At Cinematical, David Ehrich finds "it would be a real shame if people were scared off by the film's epic running time, as Carlos is ironically the most accessible of the Parisian auteur's films." Howard Feinstein, too, at Filmmaker, assures us that "this five-hour version moves rapidly. Like the energetic Carlos himself, it rarely slows down."

Earlier: The Cannes roundup.

Update, 9/29: "The tone is a thrilling cross between Steven Spielberg's jittery Munich and the decadent pathos of Boogie Nights," writes Joshua Rothkopf in Time Out New York. "Carlos is staggering; no more important movie will be released this year."

Update, 10/1: Sam Smith is justifiably proud to unveil the poster he's designed for IFC Films.

Update, 10/2: "Part 1 plays like a thrilling if straightforward biopic," writes Peter Gutierrez at Twitch, and Part 2 has that already famous OPEC meeting sequence. "Part 3 takes a fall-of-mighty approach as Carlos wanders, nomadically and somewhat Lear-like, looking for a place to call home but hampered by both past mistakes and new betrayals. There are plenty of interesting moments in this final act (including an explicit nod to TE Lawrence), but overall its abrupt jumps forward in time make the narrative flow feel way too condensed, like a kind of shorthand.... [I]t's a shame to see the same hand that made such deft, artful leaps in chronology in Summer Hours come up a bit short here. It's also a shame because Assayas handles so many other challenges so well in the course of the film, including dramatic shifts in emphasis and tone that would have been too daunting to most other filmmakers."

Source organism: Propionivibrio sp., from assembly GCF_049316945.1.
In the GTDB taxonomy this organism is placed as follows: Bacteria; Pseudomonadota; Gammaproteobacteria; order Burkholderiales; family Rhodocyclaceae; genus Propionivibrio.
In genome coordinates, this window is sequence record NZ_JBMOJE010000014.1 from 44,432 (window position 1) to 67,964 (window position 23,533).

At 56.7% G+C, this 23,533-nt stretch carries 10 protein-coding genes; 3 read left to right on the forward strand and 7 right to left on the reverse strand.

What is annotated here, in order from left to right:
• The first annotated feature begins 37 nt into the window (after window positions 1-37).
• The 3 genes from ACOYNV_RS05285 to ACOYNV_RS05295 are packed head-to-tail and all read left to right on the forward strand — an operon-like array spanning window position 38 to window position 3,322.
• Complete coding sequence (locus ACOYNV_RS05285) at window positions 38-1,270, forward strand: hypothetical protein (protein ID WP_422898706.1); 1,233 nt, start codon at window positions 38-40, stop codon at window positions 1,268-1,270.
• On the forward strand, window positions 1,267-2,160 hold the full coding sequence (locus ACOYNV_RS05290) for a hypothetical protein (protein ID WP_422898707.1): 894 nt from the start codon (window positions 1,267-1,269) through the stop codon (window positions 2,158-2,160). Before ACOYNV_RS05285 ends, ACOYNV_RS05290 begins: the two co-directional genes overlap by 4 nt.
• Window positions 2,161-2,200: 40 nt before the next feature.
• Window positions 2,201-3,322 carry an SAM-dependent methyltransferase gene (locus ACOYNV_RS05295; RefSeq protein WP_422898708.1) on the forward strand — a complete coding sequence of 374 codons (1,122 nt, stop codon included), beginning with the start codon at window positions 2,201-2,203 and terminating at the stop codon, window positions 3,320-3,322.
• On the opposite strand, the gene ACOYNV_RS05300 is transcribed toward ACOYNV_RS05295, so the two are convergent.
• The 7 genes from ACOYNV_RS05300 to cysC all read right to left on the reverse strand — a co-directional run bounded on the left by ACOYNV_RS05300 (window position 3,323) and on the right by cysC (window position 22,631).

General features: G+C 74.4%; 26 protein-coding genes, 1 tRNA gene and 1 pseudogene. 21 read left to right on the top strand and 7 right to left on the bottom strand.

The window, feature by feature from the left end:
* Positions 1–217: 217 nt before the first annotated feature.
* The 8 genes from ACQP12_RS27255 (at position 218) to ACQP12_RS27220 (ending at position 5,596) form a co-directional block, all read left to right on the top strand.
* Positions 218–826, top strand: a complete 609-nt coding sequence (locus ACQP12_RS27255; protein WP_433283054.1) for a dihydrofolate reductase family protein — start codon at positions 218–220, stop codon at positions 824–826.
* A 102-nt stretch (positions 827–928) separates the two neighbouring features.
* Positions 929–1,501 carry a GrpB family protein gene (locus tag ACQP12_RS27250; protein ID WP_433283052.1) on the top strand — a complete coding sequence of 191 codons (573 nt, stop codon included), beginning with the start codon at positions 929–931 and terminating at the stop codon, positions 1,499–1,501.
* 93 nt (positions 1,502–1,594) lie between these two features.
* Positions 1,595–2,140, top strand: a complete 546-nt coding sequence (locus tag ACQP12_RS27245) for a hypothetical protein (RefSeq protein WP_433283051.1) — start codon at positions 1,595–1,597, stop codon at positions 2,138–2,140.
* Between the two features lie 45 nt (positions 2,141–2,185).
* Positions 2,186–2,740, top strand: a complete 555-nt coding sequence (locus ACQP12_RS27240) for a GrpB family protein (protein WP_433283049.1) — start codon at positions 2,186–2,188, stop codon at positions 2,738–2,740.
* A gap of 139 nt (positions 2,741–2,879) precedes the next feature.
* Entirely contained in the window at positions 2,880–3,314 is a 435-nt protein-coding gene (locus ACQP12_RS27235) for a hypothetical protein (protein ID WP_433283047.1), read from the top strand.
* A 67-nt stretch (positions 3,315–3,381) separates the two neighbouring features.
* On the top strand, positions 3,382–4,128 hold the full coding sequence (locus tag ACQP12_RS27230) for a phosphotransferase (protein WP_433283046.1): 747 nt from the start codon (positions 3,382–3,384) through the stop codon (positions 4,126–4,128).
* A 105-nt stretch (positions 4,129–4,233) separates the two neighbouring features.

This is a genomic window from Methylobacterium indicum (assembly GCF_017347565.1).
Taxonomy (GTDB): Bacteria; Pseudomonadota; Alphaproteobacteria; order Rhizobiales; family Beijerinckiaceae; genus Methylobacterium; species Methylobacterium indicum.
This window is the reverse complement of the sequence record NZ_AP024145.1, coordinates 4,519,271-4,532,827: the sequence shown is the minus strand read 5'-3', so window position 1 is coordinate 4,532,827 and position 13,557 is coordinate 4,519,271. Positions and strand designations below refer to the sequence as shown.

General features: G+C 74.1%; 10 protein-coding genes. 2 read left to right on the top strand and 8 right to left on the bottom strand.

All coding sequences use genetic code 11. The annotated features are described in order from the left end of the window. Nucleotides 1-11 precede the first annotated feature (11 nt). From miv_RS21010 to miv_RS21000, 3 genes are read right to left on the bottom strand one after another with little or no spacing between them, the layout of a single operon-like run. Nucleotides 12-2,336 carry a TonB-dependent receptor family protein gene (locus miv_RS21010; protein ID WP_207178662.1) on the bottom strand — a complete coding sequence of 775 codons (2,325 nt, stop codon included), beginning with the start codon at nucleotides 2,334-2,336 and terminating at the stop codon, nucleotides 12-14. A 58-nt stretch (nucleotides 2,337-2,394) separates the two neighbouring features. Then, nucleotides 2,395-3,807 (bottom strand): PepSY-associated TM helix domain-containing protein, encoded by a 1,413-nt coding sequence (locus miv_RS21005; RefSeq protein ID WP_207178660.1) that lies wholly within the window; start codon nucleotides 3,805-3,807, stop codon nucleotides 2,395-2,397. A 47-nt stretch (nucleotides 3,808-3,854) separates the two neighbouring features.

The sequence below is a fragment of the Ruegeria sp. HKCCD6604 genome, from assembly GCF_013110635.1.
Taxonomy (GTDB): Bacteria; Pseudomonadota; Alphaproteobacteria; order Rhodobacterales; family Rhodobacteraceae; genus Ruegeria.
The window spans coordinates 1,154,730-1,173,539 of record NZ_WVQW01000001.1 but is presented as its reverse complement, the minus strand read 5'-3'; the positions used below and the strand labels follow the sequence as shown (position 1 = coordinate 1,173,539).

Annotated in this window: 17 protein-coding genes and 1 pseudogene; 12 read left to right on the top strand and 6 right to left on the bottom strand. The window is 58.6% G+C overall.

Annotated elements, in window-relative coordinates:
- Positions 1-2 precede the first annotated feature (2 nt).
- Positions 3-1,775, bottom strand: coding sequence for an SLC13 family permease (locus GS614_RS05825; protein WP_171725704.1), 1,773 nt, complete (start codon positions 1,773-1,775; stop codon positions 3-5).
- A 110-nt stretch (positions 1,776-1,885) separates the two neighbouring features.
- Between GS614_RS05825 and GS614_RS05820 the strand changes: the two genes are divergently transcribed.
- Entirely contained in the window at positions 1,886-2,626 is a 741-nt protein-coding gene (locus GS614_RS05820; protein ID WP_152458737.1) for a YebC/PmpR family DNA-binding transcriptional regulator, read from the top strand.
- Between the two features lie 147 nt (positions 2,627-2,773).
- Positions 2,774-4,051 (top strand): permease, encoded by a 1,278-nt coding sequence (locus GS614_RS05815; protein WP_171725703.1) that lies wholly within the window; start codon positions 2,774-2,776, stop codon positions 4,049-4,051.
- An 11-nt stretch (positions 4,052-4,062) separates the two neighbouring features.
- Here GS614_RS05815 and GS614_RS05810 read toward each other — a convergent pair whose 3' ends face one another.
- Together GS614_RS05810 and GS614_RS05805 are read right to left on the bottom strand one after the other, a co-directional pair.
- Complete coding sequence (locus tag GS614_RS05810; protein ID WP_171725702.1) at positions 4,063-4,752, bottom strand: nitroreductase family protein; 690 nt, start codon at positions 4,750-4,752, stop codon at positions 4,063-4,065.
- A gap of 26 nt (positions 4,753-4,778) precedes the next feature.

Update, 10/4: "Whether or not we're supposed to 'like' Carlos is a central question of Assayas's conception of Carlos," writes Jeff Reichert in Reverse Shot. "We're by turns (and perhaps somewhat too obviously) asked to be compelled and then repelled — he's beautiful, charismatic, self-assured, intelligent, yet perhaps luckier than he is good, crass, violent, and trite even in his most vital and dangerous period. In Assayas's more aggressively performance-driven works (Late August with its doe-eyed Mathieu Amalric, Boarding Gate's vampiric Asia Argento), the filmmaking is still usually the star; in the young Edgar Ramirez, formerly a bit player, now thrust onto the world stage, Assayas's camera seems to have met its match for perhaps the first time."

Update, 10/6: "Who is this guy?" For the Voice, Nicolas Rapold talks with Ramírez and Assayas about the real Carlos the Jackal.

Update, 10/7: Jordan Hruska talks with Assayas for Art in America.